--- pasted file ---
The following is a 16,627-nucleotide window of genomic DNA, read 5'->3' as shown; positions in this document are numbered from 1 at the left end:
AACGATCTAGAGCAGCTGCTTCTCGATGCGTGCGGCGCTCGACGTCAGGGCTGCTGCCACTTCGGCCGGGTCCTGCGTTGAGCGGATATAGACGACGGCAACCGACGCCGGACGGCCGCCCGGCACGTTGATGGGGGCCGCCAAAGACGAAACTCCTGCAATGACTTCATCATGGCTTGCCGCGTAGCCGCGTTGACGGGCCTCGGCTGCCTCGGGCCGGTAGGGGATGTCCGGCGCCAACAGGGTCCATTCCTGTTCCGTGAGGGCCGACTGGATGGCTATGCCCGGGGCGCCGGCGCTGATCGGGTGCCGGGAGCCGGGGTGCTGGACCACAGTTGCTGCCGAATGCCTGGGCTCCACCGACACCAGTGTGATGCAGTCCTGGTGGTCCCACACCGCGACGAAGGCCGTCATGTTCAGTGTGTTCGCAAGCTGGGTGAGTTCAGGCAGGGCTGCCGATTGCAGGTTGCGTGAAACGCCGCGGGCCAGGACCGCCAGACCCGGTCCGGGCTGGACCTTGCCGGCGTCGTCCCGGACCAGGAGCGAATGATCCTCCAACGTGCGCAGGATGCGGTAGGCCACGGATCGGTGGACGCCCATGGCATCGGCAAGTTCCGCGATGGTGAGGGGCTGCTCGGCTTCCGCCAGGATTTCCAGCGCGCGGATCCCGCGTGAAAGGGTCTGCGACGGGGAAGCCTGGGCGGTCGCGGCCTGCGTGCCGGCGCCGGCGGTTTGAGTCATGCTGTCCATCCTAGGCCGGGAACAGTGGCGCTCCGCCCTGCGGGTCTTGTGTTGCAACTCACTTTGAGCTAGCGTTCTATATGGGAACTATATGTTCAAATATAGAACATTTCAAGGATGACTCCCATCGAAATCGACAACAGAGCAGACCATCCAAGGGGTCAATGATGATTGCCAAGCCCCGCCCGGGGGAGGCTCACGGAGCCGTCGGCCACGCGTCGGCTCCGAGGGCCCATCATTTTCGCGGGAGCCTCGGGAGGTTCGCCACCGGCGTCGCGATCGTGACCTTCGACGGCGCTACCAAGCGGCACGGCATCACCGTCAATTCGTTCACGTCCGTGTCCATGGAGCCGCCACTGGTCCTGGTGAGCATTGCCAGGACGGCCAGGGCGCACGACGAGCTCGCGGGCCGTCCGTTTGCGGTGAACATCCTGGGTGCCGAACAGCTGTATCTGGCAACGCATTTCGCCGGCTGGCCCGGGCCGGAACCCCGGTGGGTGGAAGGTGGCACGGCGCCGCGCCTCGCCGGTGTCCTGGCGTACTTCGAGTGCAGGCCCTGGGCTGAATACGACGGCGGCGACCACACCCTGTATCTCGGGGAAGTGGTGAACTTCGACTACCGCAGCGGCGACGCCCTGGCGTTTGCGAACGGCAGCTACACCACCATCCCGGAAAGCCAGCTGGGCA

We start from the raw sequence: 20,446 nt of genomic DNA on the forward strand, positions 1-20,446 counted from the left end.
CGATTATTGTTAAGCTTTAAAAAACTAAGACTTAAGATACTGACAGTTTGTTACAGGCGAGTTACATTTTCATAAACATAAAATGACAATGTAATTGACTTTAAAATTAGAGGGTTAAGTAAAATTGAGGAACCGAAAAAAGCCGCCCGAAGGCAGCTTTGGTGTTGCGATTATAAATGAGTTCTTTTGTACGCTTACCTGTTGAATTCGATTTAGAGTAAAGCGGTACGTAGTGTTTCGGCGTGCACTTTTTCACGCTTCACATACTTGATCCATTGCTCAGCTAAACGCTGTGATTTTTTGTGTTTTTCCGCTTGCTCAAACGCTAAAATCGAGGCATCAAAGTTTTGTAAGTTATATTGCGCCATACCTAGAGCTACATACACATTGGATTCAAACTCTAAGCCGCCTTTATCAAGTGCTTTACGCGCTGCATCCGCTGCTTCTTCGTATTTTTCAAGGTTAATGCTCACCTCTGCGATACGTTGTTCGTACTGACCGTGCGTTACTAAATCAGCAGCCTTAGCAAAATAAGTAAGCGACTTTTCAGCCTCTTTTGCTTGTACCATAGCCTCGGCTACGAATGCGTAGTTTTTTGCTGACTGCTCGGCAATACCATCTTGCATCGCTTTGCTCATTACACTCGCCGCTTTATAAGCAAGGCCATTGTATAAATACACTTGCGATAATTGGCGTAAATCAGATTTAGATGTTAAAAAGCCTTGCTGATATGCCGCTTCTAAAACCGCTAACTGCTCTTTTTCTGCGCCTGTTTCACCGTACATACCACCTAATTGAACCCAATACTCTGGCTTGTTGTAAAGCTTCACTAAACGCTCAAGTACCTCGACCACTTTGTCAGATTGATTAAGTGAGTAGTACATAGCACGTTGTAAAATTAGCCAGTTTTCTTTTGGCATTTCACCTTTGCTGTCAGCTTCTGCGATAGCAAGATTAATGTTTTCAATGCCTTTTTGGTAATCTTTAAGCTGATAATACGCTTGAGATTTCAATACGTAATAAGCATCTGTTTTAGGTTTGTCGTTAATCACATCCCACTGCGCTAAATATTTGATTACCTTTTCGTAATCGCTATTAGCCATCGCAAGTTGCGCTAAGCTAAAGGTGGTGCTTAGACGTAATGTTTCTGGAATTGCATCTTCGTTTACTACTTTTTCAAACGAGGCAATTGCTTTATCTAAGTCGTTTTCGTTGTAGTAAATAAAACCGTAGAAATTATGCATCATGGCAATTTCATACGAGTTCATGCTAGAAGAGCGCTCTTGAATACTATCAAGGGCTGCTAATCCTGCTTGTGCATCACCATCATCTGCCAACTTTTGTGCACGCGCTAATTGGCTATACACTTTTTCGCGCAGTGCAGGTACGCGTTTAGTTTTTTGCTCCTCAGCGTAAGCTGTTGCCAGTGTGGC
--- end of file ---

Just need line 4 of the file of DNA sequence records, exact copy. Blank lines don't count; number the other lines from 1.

CGATTATTGTTAAGCTTTAAAAAACTAAGACTTAAGATACTGACAGTTTGTTACAGGCGAGTTACATTTTCATAAACATAAAATGACAATGTAATTGACTTTAAAATTAGAGGGTTAAGTAAAATTGAGGAACCGAAAAAAGCCGCCCGAAGGCAGCTTTGGTGTTGCGATTATAAATGAGTTCTTTTGTACGCTTACCTGTTGAATTCGATTTAGAGTAAAGCGGTACGTAGTGTTTCGGCGTGCACTTTTTCACGCTTCACATACTTGATCCATTGCTCAGCTAAACGCTGTGATTTTTTGTGTTTTTCCGCTTGCTCAAACGCTAAAATCGAGGCATCAAAGTTTTGTAAGTTATATTGCGCCATACCTAGAGCTACATACACATTGGATTCAAACTCTAAGCCGCCTTTATCAAGTGCTTTACGCGCTGCATCCGCTGCTTCTTCGTATTTTTCAAGGTTAATGCTCACCTCTGCGATACGTTGTTCGTACTGACCGTGCGTTACTAAATCAGCAGCCTTAGCAAAATAAGTAAGCGACTTTTCAGCCTCTTTTGCTTGTACCATAGCCTCGGCTACGAATGCGTAGTTTTTTGCTGACTGCTCGGCAATACCATCTTGCATCGCTTTGCTCATTACACTCGCCGCTTTATAAGCAAGGCCATTGTATAAATACACTTGCGATAATTGGCGTAAATCAGATTTAGATGTTAAAAAGCCTTGCTGATATGCCGCTTCTAAAACCGCTAACTGCTCTTTTTCTGCGCCTGTTTCACCGTACATACCACCTAATTGAACCCAATACTCTGGCTTGTTGTAAAGCTTCACTAAACGCTCAAGTACCTCGACCACTTTGTCAGATTGATTAAGTGAGTAGTACATAGCACGTTGTAAAATTAGCCAGTTTTCTTTTGGCATTTCACCTTTGCTGTCAGCTTCTGCGATAGCAAGATTAATGTTTTCAATGCCTTTTTGGTAATCTTTAAGCTGATAATACGCTTGAGATTTCAATACGTAATAAGCATCTGTTTTAGGTTTGTCGTTAATCACATCCCACTGCGCTAAATATTTGATTACCTTTTCGTAATCGCTATTAGCCATCGCAAGTTGCGCTAAGCTAAAGGTGGTGCTTAGACGTAATGTTTCTGGAATTGCATCTTCGTTTACTACTTTTTCAAACGAGGCAATTGCTTTATCTAAGTCGTTTTCGTTGTAGTAAATAAAACCGTAGAAATTATGCATCATGGCAATTTCATACGAGTTCATGCTAGAAGAGCGCTCTTGAATACTATCAAGGGCTGCTAATCCTGCTTGTGCATCACCATCATCTGCCAACTTTTGTGCACGCGCTAATTGGCTATACACTTTTTCGCGCAGTGCAGGTACGCGTTTAGTTTTTTGCTCCTCAGCGTAAGCTGTTGCCAGTGTGGC